There are snags ahead for the US administration as it tries to bring to life its plans to build a wall on the Mexican border. President Trump will have to fight an uphill battle to keep his pre-election promise, but launching a program aimed at ensuring the border security of another state situated thousands of miles away – plans that were never announced – has proved much easier. The news came as a big surprise to those following events in the Middle East.
A 30-thousand-strong US-backed “Border Security Force” (BSF) is to operate along the borders with Turkey and Iraq, as well as within Syria along the Euphrates River. Its activities will be coordinated with the aligned Kurdish-dominated Syrian Democratic Forces (SDF) already in place to control nearly 25 percent of Syrian territory in the northern and eastern parts of the country.
Two hundred and thirty new cadets have already been recruited to the force. A US-led coalition source said: “The base of the new force is essentially a realignment of approximately 15,000 members of the SDF to a new mission in the Border Security Force as their actions against ISIS draw to a close.” According to The Defense Post, “the ethnic composition of the force will be relative to the areas in which it serves, with efforts taken to ensure that people serve close to their homes. This all but guarantees that Kurds, who make up a majority of the population in northeastern Syria, will be establishing checkpoints along the roughly 820-kilometer (510-mile) Syria-Turkey border”. The move will have far-reaching repercussions.
On January 15, Turkish President Recep Tayyip Erdoğan said that Turkey considers the new force to be a “terror army” that should be strangled before it is born, and openly threatened military action. According to the Turkish leader, final preparations are underway to strike the Kurdish-led forces in the Afrin region of northern Syria and an operation could start at any moment, regardless of the presence of the US military stationed there. Turkey sent more hardware to the Syrian border after the US decision to create the border force was announced.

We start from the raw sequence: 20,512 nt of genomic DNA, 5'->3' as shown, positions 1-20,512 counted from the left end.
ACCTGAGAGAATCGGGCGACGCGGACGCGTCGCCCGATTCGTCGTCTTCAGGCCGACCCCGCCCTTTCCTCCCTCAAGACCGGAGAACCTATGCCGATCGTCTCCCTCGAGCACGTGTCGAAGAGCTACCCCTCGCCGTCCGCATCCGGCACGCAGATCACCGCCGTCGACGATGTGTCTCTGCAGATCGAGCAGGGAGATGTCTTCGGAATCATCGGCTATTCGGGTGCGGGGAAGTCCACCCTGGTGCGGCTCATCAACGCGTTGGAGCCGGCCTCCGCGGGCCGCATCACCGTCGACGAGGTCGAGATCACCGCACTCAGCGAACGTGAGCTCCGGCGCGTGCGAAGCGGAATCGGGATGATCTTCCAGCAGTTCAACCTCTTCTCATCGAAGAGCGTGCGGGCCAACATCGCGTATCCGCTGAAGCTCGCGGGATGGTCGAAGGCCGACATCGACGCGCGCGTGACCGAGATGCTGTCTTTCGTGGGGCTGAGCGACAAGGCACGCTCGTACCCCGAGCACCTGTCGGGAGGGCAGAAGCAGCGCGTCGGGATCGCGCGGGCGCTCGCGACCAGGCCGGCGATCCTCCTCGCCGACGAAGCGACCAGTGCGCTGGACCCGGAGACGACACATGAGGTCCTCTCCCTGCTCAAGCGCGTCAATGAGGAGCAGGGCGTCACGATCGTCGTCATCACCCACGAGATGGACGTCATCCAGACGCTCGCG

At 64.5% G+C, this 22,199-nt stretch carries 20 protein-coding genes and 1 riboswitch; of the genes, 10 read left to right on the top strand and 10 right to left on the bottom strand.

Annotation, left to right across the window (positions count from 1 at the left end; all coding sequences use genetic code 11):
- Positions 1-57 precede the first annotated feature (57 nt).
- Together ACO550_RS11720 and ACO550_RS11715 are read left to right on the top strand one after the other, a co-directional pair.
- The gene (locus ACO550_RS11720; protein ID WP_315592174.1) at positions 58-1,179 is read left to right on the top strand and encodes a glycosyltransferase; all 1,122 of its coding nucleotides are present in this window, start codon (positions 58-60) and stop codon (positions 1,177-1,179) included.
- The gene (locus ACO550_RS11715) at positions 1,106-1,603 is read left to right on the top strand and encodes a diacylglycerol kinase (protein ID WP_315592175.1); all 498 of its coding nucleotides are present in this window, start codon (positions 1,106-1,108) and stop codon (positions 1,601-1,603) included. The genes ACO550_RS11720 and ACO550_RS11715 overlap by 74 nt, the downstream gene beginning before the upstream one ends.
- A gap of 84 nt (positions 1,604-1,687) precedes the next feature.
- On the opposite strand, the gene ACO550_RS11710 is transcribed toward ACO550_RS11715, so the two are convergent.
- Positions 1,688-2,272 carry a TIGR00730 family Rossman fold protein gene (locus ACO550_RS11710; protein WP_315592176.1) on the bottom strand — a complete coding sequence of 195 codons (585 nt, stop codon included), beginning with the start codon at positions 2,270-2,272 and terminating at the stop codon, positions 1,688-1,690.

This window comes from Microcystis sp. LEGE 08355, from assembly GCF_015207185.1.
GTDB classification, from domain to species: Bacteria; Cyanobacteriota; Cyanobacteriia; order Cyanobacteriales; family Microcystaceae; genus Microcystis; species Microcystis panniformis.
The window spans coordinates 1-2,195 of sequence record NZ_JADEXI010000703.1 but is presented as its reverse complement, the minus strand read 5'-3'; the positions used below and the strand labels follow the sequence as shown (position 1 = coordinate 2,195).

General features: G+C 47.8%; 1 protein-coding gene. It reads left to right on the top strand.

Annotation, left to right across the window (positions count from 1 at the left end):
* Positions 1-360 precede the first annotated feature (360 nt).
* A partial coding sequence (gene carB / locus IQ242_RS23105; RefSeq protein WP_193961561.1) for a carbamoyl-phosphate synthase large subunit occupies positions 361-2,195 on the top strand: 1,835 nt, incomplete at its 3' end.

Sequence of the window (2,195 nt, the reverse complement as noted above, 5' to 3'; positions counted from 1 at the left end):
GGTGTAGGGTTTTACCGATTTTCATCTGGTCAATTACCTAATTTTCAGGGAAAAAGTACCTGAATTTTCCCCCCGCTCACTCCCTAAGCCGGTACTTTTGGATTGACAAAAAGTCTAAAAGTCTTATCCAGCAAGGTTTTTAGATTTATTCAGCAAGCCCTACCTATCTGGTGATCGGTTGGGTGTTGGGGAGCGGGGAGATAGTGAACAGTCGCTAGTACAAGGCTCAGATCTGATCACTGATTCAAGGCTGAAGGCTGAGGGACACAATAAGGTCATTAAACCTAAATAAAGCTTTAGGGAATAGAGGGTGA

This is a very serious development that comes after several years of friction. Last summer, the US promised Turkey it would take weapons away from Kurdish militias after the defeat of the Islamic State. The promise was broken and has already been forgotten. Washington also promised repeatedly that it would leave Syria following the defeat of the Islamic State, but in late 2017, the US announced it would stay.
The Syrian government has also condemned the plan, calling it a blatant encroachment on the integrity of the country. On January 15, state television reported that the government is determined to drive out the US from any involvement in Syria. It has also been criticized by Russia’s Foreign Minister Sergei Lavrov, who said that the US may be pursuing a policy to partition Syria.
The US move shows that Americans will be in Syria for a long time to come and their future plans have little to do with the fight against the Islamic State, which has been driven out, reduced to insignificance, and no longer has any influence on events in Syria. Al-Masdar News reports that Kurdish forces have received a shipment of portable surface-to-air missile systems (MANPADS) from the United States as part of a secret deal. The weapons will provide Kurdish militias with some kind of air defense capacity should hostilities between Turkey and Syrian government forces break out.